The DOL Withdraws Trump Administration FLSA Independent Contractor Rule, Preserving the Status Quo . . . for the Moment

Akin Gump Strauss Hauer & Feld LLP

Key Points:

  • The DOL has withdrawn a final rule published in the waning days of the Trump administration that established a multifactor test for determining whether workers are employees or independent contractors under the FLSA.
  • The rule was widely viewed as supporting the treatment of gig economy workers as independent contractors, but it had not yet taken effect, so the withdrawal means that current DOL regulations and interpretive guidance concerning contractor status remain in force and unchanged.
  • The DOL criticized the rule as contrary to longstanding interpretations of the FLSA. It remains to be seen whether the DOL will take additional steps to narrow the circumstances under which workers may be treated as contractors, but its rationale for withdrawal could hinder its ability to codify a rigorous “ABC” independent contractor test in its regulations without an amendment to the FLSA.

On May 6, the U.S. Department of Labor (DOL) withdrew its Independent Contractor Rule, which was published in January—just days before the change in presidential administration—and which set forth new regulations containing a multifactor test for determining whether workers are independent contractors or employees. Our January alert about the Rule, which was set to take effect on May 7, 2021, is available here.

The DOL now “does not believe that the Independent Contractor Rule is fully aligned with the FLSA’s text or purpose, or with decades of case law describing and applying the multifactor economic realities test.”1 In particular, the DOL criticized the Rule’s elevation of two factors (the nature and degree of control over the work, and the worker’s opportunity for profit or loss based on initiative or investment) as the “most probative” factors in determining employee status under the Fair Labor Standards Act (FLSA). According to the DOL, this approach to the economic realities test “is in conflict with the Act, congressional intent, and longstanding judicial precedent.”2 The DOL expressed its concern that “[a]ltering the focus of this analysis to two ‘core’ factors . . . risks excluding or misclassifying workers whose FLSA employment status is established under other facts . . . .”3

The DOL also criticized what it sees as a failure to consider the potential employer’s investments and the importance or centrality of a worker’s work to the potential employer’s business as relevant factors, as well as a “downplaying” of the importance of a potential employer’s right or authority to control the worker.4 According to the DOL, such “narrowing” of the facts considered relevant to employment status “would result in more workers being classified as independent contractors . . . .”5 In its view, withdrawal of the Rule “will benefit workers as a whole” because more workers will qualify as employees entitled to the FLSA’s protections.6

Because the DOL withdrew the Rule before it took effect and the Rule is not being replaced with different regulations, the practical consequence of the withdrawal is to preserve current DOL regulations and interpretive guidance concerning employment status under the FLSA. The DOL viewed replacement of the Rule to be outside the scope of this particular rulemaking process.7 It therefore declined to address the substance of comments suggesting alternative rules, including the “ABC” test for employment status used in California and several other states.8 The DOL’s criticism of its Trump-era Rule, including its position that an independent contractor regulation could not depart from the economic realities test or conflict with existing precedent on the issue, may undermine any effort by the agency to adopt the ABC test in future rulemaking.9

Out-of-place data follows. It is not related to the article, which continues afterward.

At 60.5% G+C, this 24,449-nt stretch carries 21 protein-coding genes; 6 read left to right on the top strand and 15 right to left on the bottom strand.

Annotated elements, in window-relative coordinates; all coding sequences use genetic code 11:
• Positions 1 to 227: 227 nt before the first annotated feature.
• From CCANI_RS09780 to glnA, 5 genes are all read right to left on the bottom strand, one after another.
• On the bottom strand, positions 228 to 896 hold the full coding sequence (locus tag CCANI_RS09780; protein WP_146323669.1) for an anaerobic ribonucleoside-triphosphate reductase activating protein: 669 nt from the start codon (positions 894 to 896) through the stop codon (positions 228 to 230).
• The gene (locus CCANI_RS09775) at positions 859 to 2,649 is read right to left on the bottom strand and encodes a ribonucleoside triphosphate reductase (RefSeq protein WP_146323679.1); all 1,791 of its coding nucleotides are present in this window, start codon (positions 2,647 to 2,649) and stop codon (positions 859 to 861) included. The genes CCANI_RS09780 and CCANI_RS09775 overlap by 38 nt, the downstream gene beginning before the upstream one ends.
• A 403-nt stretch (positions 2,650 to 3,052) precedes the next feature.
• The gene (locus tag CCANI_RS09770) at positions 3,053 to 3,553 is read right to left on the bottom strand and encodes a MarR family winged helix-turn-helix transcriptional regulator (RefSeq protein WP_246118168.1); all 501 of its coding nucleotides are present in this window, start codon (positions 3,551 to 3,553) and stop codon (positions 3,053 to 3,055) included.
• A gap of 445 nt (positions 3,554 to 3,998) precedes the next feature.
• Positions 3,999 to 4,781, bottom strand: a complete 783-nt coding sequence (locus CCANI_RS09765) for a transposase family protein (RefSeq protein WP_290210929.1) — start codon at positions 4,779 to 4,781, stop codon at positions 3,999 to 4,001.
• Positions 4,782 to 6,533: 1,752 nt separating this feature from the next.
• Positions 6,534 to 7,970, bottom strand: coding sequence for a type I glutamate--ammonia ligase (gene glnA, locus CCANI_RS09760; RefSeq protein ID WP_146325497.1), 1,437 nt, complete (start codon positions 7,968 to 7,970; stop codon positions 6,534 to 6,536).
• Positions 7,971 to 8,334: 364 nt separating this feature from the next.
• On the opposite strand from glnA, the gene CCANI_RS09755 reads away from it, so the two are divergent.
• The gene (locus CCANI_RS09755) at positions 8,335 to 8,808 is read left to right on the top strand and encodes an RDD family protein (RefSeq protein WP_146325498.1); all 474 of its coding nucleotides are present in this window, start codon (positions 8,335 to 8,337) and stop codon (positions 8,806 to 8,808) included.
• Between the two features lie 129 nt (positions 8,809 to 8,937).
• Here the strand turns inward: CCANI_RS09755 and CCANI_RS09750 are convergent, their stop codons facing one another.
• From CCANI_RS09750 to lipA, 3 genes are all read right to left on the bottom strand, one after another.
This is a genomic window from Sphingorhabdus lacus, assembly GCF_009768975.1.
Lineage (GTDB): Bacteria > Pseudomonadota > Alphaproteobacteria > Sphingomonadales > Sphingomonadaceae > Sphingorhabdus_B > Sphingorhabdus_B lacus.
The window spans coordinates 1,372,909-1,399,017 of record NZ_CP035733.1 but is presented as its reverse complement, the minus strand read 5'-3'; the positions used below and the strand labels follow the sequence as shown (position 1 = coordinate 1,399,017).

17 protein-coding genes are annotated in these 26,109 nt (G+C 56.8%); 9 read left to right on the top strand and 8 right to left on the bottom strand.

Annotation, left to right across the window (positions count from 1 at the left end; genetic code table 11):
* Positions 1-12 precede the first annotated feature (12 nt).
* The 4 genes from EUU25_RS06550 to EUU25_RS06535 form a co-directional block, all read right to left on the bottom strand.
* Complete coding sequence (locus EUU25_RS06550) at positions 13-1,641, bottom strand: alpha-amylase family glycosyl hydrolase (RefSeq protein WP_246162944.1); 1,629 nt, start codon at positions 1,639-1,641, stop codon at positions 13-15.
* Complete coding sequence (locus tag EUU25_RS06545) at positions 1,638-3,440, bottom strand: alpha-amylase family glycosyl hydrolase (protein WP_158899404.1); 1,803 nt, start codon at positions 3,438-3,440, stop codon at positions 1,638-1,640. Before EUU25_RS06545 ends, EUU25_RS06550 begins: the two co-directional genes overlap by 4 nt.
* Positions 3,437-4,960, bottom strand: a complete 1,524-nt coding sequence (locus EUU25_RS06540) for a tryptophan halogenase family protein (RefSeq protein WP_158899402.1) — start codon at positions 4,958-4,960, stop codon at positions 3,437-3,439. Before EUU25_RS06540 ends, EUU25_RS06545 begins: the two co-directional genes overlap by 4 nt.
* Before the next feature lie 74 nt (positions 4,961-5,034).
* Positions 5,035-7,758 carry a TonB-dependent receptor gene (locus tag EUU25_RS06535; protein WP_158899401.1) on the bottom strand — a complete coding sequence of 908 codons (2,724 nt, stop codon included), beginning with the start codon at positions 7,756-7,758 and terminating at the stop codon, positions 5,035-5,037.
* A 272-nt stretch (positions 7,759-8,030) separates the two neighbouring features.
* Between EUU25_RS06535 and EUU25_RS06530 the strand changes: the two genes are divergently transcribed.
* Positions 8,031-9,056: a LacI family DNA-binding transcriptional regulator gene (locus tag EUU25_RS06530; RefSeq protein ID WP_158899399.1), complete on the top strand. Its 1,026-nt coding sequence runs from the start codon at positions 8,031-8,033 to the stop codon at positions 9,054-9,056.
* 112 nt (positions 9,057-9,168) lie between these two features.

Even in the absence of new regulations, the nature of the current test is such that the DOL has flexibility to emphasize (or deemphasize) certain factors in any particular situation. The DOL can therefore continue to promote an expansive view of FLSA coverage without revising its regulations, as it did in a 2015 interpretation that was later withdrawn by the Trump administration.10 Of course, the persuasive impact on courts of such guidance will likely depend on the extent to which the guidance is viewed as political and likely to change as control of the White House shifts between Democrats and Republicans.

1 See 86 Fed. Reg. 24307.

2 Id. at 24309.

3 Id.

4 Id. at 24311.

5 Id.

6 Id. at 24317-18.

7 See id. at 24307.

8 See id.

9 See (last visited May 7, 2021) (“This epidemic of misclassification is made possible by ambiguous legal tests that give too much discretion to employers, too little protection to workers, and too little direction to government agencies and courts. . . . As president, Biden will work with Congress to establish a federal standard modeled on the ABC test for all labor, employment, and tax laws.”).

10 See U.S. Department of Labor Administrator’s Interpretation 2015-1 (July 15, 2015) (withdrawn June 7, 2017).

DISCLAIMER: Because of the generality of this update, the information provided herein may not be applicable in all situations and should not be acted upon without specific legal advice based on particular situations.

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